Notably, the Third Circuit rejected the Club’s argument that Garfinkel was distinguishable because it involved employees whereas Moon was an independent contractor, noting that Garfinkel was not limited to the employment context. The Court similarly rejected the Club’s arguments that deciding the arbitration question would force the court to determine the case’s merits and that Moon’s claims arise “under the Agreement” because the Agreement contains an employment provision designating Moon as an independent contractor. The Court explained, “[d]espite the contract’s employment provision, Moon’s claims still arise under the FLSA and New Jersey statutes, not the agreement itself.” Accordingly, the Third Circuit reversed the District Court’s award of summary judgment and remanded the case.
In Dugan v. Best Buy Co., the New Jersey Appellate Division considered whether an employee’s electronic acknowledgement of his employer’s arbitration policy was sufficient evidence of assent to bind the employee. Through its eLearning program, Best Buy circulated its new arbitration policy to its employees. Four screens described the new policy and links at the bottom of each screen gave the employee the opportunity to review the full policy and frequently asked questions concerning the policy. The final screen contained the following language: “As with any other Best Buy policy, by remaining employed, you are considered to have agreed to the policy. The purpose of the eLearning is to ensure you read and understand the policy…I have read and understand the Best Buy Arbitration Policy that takes effect on March 15, 2016.” Below that language was a box containing the words “I acknowledge.” The plaintiff, a Best Buy manager, accessed the eLearning program and clicked on the “I acknowledge” button but testified that he did not read the policy. When he subsequently filed suit over the termination of his employment and alleged age discrimination, Best Buy moved to dismiss the case in favor of arbitration and the trial court agreed.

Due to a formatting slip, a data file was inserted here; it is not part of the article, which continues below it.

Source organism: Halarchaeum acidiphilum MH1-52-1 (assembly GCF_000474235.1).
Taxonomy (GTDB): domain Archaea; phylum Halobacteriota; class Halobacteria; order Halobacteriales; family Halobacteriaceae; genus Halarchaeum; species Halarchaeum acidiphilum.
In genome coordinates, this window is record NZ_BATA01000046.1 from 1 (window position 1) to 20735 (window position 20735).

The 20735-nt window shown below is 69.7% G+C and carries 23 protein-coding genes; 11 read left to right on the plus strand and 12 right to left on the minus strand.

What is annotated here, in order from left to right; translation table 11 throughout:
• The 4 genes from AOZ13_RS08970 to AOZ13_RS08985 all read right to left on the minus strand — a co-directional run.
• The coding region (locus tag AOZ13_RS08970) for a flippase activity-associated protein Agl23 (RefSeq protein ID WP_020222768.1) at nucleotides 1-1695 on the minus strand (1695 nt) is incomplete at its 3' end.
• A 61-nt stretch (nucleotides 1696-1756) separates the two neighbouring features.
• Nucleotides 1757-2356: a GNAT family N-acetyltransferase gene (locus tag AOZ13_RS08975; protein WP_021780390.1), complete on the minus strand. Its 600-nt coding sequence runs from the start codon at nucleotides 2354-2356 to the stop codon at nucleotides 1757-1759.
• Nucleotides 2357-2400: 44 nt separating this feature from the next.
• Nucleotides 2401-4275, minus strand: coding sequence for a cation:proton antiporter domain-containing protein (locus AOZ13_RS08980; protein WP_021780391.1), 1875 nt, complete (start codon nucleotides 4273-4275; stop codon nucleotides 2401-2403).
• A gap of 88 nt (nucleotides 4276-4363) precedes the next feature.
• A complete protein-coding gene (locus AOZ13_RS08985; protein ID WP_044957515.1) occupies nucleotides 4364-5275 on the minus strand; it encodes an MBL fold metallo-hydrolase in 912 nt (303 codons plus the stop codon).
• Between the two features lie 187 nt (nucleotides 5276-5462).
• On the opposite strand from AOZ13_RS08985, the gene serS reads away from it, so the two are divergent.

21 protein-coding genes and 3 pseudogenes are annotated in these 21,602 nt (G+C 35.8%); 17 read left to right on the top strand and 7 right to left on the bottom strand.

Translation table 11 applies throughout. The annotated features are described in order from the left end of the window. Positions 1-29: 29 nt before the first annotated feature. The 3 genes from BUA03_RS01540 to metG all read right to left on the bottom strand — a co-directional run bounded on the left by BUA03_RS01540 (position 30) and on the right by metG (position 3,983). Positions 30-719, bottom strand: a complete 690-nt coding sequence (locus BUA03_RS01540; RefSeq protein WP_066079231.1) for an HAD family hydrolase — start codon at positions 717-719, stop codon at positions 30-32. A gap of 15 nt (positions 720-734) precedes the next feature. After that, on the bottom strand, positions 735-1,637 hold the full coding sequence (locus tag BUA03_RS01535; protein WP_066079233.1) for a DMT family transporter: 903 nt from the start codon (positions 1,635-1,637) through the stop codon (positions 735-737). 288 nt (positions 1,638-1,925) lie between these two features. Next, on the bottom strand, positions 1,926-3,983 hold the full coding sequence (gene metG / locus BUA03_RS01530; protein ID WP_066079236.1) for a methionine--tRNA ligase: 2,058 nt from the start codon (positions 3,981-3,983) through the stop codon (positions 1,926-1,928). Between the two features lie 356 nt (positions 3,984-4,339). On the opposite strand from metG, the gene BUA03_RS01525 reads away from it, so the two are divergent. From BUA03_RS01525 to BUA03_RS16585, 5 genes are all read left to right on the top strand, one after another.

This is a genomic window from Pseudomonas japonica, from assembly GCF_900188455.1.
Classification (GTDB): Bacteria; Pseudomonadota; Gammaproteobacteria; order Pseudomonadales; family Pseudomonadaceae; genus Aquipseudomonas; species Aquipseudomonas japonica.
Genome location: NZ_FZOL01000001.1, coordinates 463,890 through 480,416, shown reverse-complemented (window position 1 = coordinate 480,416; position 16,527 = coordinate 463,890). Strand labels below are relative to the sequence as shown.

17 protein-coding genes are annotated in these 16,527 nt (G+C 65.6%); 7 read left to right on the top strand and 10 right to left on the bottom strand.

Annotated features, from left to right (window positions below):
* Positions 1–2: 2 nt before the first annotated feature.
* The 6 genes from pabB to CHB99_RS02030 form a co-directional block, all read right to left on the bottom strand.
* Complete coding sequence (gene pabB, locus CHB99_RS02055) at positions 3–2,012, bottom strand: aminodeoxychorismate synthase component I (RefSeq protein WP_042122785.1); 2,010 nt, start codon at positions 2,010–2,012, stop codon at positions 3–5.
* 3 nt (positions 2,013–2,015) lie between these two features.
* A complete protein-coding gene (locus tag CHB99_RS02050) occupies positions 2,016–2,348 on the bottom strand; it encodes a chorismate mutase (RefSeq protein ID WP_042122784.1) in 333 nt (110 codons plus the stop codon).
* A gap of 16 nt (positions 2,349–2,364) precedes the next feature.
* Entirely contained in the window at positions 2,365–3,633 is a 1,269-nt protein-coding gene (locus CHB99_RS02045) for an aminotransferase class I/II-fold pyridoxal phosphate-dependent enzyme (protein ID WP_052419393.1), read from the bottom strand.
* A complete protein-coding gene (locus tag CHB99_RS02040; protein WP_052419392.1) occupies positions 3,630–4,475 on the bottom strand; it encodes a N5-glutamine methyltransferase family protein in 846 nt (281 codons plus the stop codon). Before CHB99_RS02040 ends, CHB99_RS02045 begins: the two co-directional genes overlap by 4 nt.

On the Appellate Division’s de novo review, the court applied contract law principles and focused on whether the employee had assented to the terms of the arbitration policy. After finding that the policy satisfactorily informed employees that they were waiving their right to sue in court, the court determined that the plaintiff had not agreed to the provisions of the policy. The court acknowledged its previous decisions holding that an employee can assent to the terms of a contract by electronically clicking on a website box, but found the Best Buy “I acknowledge” box was insufficient because it did not also include language that the employee agreed to the terms of the policy. The court was not persuaded by the fact that the employee was a manager who was obligated to ensure that his employees completed the eLearning tool. In addition, the court rejected the argument that the plaintiff’s continued employment constituted his assent to the arbitration policy. Once again, the court referenced its prior decisions holding that continued employment could constitute assent, see Jaworski v. Ernst & Young U.S., 441 N.J. Super. 464 (App. Div.), certif. denied, 223 N.J. 406 (2015), but found that the plaintiff’s 3-week employment following acknowledgement of the policy was not long enough to manifest his assent. A concurring opinion, Judge Vernoia disagreed that the court’s previous decisions required that the continued employment be of a longer duration but took issue with the language Best Buy used. Specifically, the fact that Best Buy “considered” the employee to have agreed to the policy was, in Judge Vernoia’s view, insufficient. Instead, Best Buy should have expressly stated that continued employment constituted the employee’s agreement to the arbitration policy.
These two cases address different issues but send the same message to employers: if you are going to use an arbitration agreement or policy, make sure you cross your t’s and dot your i’s in the drafting. The courts will hold the employer accountable, and invalidate the arbitration provision, unless the agreement or policy complies with their decisions.
If you have any questions about this blog or about the arbitration of employment-related claims generally, please feel free to contact a member of the Gibbons Employment & Labor Law Department.